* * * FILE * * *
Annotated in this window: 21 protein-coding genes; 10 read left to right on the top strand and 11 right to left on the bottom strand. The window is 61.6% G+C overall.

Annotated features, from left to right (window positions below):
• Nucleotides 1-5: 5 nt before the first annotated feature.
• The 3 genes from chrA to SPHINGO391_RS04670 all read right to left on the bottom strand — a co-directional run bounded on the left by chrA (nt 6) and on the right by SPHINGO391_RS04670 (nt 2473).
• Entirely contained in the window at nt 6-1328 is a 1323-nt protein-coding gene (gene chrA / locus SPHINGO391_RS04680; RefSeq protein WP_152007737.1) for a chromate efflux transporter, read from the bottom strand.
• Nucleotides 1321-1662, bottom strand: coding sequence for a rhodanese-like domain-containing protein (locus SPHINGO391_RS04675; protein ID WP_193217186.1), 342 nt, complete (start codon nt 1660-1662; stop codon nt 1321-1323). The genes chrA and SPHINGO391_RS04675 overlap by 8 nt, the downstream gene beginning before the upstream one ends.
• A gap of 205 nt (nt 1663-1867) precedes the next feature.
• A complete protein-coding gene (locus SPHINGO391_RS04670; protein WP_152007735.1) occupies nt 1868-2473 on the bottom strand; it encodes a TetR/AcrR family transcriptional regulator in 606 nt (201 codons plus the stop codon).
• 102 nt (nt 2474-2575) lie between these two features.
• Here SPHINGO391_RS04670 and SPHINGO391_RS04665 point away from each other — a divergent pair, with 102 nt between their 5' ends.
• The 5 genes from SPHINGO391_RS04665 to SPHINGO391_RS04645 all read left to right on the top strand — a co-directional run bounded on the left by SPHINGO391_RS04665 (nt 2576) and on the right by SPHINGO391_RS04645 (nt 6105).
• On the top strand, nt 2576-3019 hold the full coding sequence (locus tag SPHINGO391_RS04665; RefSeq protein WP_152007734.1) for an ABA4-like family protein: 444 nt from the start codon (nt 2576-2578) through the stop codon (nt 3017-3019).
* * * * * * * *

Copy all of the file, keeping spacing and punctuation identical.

Annotated in this window: 21 protein-coding genes; 10 read left to right on the top strand and 11 right to left on the bottom strand. The window is 61.6% G+C overall.

Annotated features, from left to right (window positions below):
• Nucleotides 1-5: 5 nt before the first annotated feature.
• The 3 genes from chrA to SPHINGO391_RS04670 all read right to left on the bottom strand — a co-directional run bounded on the left by chrA (nt 6) and on the right by SPHINGO391_RS04670 (nt 2473).
• Entirely contained in the window at nt 6-1328 is a 1323-nt protein-coding gene (gene chrA / locus SPHINGO391_RS04680; RefSeq protein WP_152007737.1) for a chromate efflux transporter, read from the bottom strand.
• Nucleotides 1321-1662, bottom strand: coding sequence for a rhodanese-like domain-containing protein (locus SPHINGO391_RS04675; protein ID WP_193217186.1), 342 nt, complete (start codon nt 1660-1662; stop codon nt 1321-1323). The genes chrA and SPHINGO391_RS04675 overlap by 8 nt, the downstream gene beginning before the upstream one ends.
• A gap of 205 nt (nt 1663-1867) precedes the next feature.
• A complete protein-coding gene (locus SPHINGO391_RS04670; protein WP_152007735.1) occupies nt 1868-2473 on the bottom strand; it encodes a TetR/AcrR family transcriptional regulator in 606 nt (201 codons plus the stop codon).
• 102 nt (nt 2474-2575) lie between these two features.
• Here SPHINGO391_RS04670 and SPHINGO391_RS04665 point away from each other — a divergent pair, with 102 nt between their 5' ends.
• The 5 genes from SPHINGO391_RS04665 to SPHINGO391_RS04645 all read left to right on the top strand — a co-directional run bounded on the left by SPHINGO391_RS04665 (nt 2576) and on the right by SPHINGO391_RS04645 (nt 6105).
• On the top strand, nt 2576-3019 hold the full coding sequence (locus tag SPHINGO391_RS04665; RefSeq protein WP_152007734.1) for an ABA4-like family protein: 444 nt from the start codon (nt 2576-2578) through the stop codon (nt 3017-3019).